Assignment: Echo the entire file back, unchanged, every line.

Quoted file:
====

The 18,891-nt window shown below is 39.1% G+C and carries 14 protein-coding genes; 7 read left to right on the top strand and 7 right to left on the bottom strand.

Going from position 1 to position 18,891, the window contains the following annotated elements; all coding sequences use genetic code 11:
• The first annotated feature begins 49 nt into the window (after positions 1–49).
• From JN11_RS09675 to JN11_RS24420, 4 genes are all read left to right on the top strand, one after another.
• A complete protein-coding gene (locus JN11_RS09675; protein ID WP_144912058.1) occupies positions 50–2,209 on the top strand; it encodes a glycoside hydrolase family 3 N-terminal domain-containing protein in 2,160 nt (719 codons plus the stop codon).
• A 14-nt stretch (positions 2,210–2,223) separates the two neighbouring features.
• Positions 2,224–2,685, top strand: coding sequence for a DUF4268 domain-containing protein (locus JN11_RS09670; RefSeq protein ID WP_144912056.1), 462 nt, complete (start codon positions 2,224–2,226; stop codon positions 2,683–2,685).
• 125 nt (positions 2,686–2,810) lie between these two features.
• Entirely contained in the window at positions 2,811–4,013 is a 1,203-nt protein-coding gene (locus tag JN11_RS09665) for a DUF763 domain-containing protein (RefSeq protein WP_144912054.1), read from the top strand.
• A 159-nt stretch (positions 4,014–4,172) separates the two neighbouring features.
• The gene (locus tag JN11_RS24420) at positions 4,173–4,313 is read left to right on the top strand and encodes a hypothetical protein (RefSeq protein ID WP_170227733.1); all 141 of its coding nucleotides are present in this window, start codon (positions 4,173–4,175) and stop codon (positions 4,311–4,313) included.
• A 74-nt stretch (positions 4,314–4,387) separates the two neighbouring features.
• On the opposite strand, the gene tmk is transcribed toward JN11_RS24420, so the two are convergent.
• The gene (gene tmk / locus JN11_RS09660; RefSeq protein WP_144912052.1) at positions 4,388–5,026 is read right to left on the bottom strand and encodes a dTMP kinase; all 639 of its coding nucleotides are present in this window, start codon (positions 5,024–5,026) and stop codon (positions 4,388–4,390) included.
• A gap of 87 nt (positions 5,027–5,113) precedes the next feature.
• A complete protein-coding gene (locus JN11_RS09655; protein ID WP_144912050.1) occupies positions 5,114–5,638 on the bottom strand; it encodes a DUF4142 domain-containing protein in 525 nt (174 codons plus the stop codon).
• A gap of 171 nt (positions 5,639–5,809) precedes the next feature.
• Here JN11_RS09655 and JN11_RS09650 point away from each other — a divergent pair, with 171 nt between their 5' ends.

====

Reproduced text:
The 18,891-nt window shown below is 39.1% G+C and carries 14 protein-coding genes; 7 read left to right on the top strand and 7 right to left on the bottom strand.

Going from position 1 to position 18,891, the window contains the following annotated elements; all coding sequences use genetic code 11:
• The first annotated feature begins 49 nt into the window (after positions 1–49).
• From JN11_RS09675 to JN11_RS24420, 4 genes are all read left to right on the top strand, one after another.
• A complete protein-coding gene (locus JN11_RS09675; protein ID WP_144912058.1) occupies positions 50–2,209 on the top strand; it encodes a glycoside hydrolase family 3 N-terminal domain-containing protein in 2,160 nt (719 codons plus the stop codon).
• A 14-nt stretch (positions 2,210–2,223) separates the two neighbouring features.
• Positions 2,224–2,685, top strand: coding sequence for a DUF4268 domain-containing protein (locus JN11_RS09670; RefSeq protein ID WP_144912056.1), 462 nt, complete (start codon positions 2,224–2,226; stop codon positions 2,683–2,685).
• 125 nt (positions 2,686–2,810) lie between these two features.
• Entirely contained in the window at positions 2,811–4,013 is a 1,203-nt protein-coding gene (locus tag JN11_RS09665) for a DUF763 domain-containing protein (RefSeq protein WP_144912054.1), read from the top strand.
• A 159-nt stretch (positions 4,014–4,172) separates the two neighbouring features.
• The gene (locus tag JN11_RS24420) at positions 4,173–4,313 is read left to right on the top strand and encodes a hypothetical protein (RefSeq protein ID WP_170227733.1); all 141 of its coding nucleotides are present in this window, start codon (positions 4,173–4,175) and stop codon (positions 4,311–4,313) included.
• A 74-nt stretch (positions 4,314–4,387) separates the two neighbouring features.
• On the opposite strand, the gene tmk is transcribed toward JN11_RS24420, so the two are convergent.
• The gene (gene tmk / locus JN11_RS09660; RefSeq protein WP_144912052.1) at positions 4,388–5,026 is read right to left on the bottom strand and encodes a dTMP kinase; all 639 of its coding nucleotides are present in this window, start codon (positions 5,024–5,026) and stop codon (positions 4,388–4,390) included.
• A gap of 87 nt (positions 5,027–5,113) precedes the next feature.
• A complete protein-coding gene (locus JN11_RS09655; protein ID WP_144912050.1) occupies positions 5,114–5,638 on the bottom strand; it encodes a DUF4142 domain-containing protein in 525 nt (174 codons plus the stop codon).
• A gap of 171 nt (positions 5,639–5,809) precedes the next feature.
• Here JN11_RS09655 and JN11_RS09650 point away from each other — a divergent pair, with 171 nt between their 5' ends.